Dave
 

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My wife just sits back realxed with her hands on her thighs. I usually reach back once in a while to make sure she's still on (Stratoliner-S). When she holds onto me, it's her signal for me to kick it up a notch or two.
 

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Experience

Rider Training Trumps Riding Experience

A new study utilizing a motorcycle simulator has found that formal advanced training is better than the school of hard knocks.
The center for Motorcycle Ergonomics & Rider Human Factors in England Investigated the attitudes, behaviors and skills of different types of rider (novice,experience,and those that had advanced training).

While experience seems to help develop rider skills to an extent, advance training appears to develop deeper levels of awareness, perception and responsibility. It also appears to make riders better urban riders and quicker, smoother and safer riders in rural setting.

That's what the NATIONAL COLLATION OF MOTORCYCLES reported.
 

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My wife just sits back realxed with her hands on her thighs. I usually reach back once in a while to make sure she's still on
Same here. When we rode the Virago, it was kinda cramped and I could rest my hand on her knee. Now with the 1100 I actually have to reach back to check on her (she's 5'1"). She likes to snooze back there, too :).
 

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i might consider the advanced rider course if we didn't have to use our own bikes. the one thing that i wasn't able to do well was those figure 8 drills. i couldn't stay in the box without having to put my feet down. so if i have to use my own bike for the advanced stuff, i don't want to risk laying it down.
 

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i might consider the advanced rider course if we didn't have to use our own bikes. the one thing that i wasn't able to do well was those figure 8 drills. i couldn't stay in the box without having to put my feet down. so if i have to use my own bike for the advanced stuff, i don't want to risk laying it down.
I'll bet by the end of the day you will be able to do it. I went through the advanced and passed it all and had a great time and learned quite a bit. The figure 8's were not that hard, the one handed offset slalom course was harder to get used to.

Besides it you do well in all other aspects, you can go outside the box and still pass the test. and if you have a valid license already, it does not matter, you are just there for the experience anyway.
 

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I'll bet by the end of the day you will be able to do it. I went through the advanced and passed it all and had a great time and learned quite a bit. The figure 8's were not that hard, the one handed offset slalom course was harder to get used to.

Besides it you do well in all other aspects, you can go outside the box and still pass the test. and if you have a valid license already, it does not matter, you are just there for the experience anyway.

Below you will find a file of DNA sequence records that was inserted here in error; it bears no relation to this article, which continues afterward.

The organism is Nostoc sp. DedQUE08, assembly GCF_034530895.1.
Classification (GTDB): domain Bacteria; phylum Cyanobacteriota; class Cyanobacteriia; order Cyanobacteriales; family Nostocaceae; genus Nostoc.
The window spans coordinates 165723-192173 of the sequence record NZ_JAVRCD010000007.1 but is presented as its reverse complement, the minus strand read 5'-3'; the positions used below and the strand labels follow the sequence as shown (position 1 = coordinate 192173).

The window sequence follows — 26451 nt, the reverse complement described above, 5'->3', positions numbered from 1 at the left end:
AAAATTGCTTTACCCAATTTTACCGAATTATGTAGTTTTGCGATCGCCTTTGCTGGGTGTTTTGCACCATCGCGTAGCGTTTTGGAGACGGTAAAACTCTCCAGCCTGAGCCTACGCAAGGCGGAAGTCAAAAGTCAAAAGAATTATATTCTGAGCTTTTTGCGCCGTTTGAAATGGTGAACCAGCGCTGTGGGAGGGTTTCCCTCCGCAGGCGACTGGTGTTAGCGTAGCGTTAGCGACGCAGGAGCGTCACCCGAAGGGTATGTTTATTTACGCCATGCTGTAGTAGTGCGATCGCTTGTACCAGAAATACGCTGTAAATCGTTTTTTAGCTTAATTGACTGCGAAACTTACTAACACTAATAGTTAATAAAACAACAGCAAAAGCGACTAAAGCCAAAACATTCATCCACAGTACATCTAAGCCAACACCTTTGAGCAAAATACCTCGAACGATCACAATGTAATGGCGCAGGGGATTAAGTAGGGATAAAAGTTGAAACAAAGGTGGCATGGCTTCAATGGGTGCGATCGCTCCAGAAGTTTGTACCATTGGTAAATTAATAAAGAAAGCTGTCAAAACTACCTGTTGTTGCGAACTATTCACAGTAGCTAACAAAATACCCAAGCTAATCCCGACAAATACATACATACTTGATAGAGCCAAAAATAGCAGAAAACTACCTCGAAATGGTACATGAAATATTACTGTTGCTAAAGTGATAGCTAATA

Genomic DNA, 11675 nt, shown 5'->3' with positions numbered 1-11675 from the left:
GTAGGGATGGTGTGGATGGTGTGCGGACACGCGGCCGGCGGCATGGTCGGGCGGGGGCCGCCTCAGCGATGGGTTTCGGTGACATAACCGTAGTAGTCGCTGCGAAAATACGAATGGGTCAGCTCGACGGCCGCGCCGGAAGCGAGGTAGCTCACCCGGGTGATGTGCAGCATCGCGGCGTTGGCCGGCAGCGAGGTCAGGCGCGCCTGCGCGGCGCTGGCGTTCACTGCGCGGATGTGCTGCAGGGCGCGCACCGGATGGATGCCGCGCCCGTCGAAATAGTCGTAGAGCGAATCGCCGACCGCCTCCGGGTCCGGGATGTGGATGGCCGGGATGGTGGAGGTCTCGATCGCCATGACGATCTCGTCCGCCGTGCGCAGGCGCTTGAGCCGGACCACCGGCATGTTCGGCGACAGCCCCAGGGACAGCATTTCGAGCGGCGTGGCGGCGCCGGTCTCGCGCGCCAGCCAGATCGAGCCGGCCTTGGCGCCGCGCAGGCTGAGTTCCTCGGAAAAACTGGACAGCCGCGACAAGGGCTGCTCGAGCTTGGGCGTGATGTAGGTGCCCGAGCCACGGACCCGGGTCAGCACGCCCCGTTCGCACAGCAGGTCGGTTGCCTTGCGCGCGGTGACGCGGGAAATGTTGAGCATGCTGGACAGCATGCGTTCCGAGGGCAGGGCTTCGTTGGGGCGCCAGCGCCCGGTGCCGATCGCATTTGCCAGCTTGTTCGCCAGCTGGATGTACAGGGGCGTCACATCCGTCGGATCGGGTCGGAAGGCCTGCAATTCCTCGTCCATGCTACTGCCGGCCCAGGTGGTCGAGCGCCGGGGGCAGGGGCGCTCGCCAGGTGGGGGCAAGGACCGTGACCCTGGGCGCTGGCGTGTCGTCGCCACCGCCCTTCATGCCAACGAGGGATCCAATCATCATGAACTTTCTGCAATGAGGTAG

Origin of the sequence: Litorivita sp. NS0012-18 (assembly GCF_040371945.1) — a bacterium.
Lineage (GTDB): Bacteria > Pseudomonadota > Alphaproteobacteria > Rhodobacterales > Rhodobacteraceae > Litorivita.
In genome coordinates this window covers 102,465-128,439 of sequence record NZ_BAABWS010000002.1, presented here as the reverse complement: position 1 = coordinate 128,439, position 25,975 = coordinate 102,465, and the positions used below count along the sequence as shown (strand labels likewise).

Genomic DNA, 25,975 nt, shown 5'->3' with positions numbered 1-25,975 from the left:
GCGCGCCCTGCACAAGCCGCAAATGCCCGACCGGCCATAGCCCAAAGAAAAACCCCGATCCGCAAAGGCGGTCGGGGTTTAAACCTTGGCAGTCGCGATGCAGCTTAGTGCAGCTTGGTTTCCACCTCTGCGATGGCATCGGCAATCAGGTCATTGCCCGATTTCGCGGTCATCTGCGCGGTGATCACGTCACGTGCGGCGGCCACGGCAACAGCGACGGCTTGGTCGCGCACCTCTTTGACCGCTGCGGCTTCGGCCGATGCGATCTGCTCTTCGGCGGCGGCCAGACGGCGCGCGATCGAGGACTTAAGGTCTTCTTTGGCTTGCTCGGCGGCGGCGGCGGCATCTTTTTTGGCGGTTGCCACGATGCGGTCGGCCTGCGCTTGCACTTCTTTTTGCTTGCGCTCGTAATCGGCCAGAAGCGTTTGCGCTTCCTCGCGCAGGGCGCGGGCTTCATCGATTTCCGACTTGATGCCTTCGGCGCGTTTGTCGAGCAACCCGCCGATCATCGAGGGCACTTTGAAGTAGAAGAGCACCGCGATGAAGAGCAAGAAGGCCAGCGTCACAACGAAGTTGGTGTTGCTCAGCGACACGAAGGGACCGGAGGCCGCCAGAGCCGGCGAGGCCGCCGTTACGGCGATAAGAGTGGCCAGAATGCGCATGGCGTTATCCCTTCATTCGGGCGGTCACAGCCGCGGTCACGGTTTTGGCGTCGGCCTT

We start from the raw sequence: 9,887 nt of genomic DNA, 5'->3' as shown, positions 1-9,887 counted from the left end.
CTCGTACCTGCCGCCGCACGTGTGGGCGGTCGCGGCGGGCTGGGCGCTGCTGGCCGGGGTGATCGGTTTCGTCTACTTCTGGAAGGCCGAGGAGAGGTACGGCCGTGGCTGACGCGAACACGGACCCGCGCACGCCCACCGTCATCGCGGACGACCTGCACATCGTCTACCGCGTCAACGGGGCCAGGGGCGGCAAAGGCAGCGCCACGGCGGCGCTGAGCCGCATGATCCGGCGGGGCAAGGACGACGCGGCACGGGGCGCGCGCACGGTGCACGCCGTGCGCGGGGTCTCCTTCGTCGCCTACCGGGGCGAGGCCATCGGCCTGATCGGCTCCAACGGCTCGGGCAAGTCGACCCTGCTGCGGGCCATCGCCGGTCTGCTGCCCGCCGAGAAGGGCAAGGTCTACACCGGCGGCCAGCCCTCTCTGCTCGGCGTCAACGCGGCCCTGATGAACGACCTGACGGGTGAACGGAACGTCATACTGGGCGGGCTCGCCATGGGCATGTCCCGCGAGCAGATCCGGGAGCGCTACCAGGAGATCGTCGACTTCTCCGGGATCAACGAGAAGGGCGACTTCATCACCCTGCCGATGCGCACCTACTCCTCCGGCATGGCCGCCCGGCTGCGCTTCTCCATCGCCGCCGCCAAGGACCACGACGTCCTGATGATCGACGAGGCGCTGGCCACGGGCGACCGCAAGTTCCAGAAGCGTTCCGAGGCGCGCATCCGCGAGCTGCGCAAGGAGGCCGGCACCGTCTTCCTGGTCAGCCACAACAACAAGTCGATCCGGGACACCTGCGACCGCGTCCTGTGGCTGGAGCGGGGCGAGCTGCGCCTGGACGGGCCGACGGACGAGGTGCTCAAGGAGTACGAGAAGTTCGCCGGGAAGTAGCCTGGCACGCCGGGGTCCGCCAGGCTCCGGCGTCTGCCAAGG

i don't care about passing any test. if i'm gonna push the boundaries of what i'm comfortable with in order to improve my skills, i'm not about to risk it on my own bike. the course here requires you to use your own bike. i'd rather they provided the same 250's that the beginner riding course uses so then i won't care if i have to lay it down during a drill
 

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I see most passengers do hold onto the sissy bar. But it is not in a good posotion for that. My Wife just holds onto me. Seems to work well.

I have considered a custom back rest that wraps around a little. Like the ones on some trunks.

I did also spring for a wider thicker passenger seat and floor boards. Cruisers will never have a comfortable passenger seat but some improvements cane be made.

The Venture and BMW are a little top heavy. The only place this is a problem is at very low speed or stopped. Not a problem on the road. We have a Stratoliner. I have said if I spring for a touring bike I would keep the Liner for me. I would stop and let the wife off before I park the bike when riding the touring bike. I think you would need a few months experience before making a move to a touring bike.

Dave
I find the Venture much less top heavy than the BMW or the Goldwing..And actually at slow speeds it is not bad at all once you get rid of the stock front tire and go with a better tire (E3, Venom, or Commander) in a 130 size.
 

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I have to second the Advanced Rider Course. In the military, you can't get on base if you haven't taken in. When my hubs got his first bike (a 250), they only had to take the beginner's course (and, similarly provided a bike). When he came back from his last tour, we bought a HD 1200 and they required the Advanced course (on your bike). I was a little nervous for the same reasons on our brand new bike, but he said he picked it up pretty quick (granted, the sportster is a much smaller sized bike). In the end, that experience and knowledge has definitely paid off for us, especially moving up to a larger sized bike.
 

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[Riding that 250 is not the same as your 950 etc.[/QUOTE]

That is so true.....

I started my wife out on a 650 suzuki....a bit older bike, she did an amizing job I just bought her a 950 V Star, new and she took to it like a duck on water...she is running circles around me. Oh My...

Mark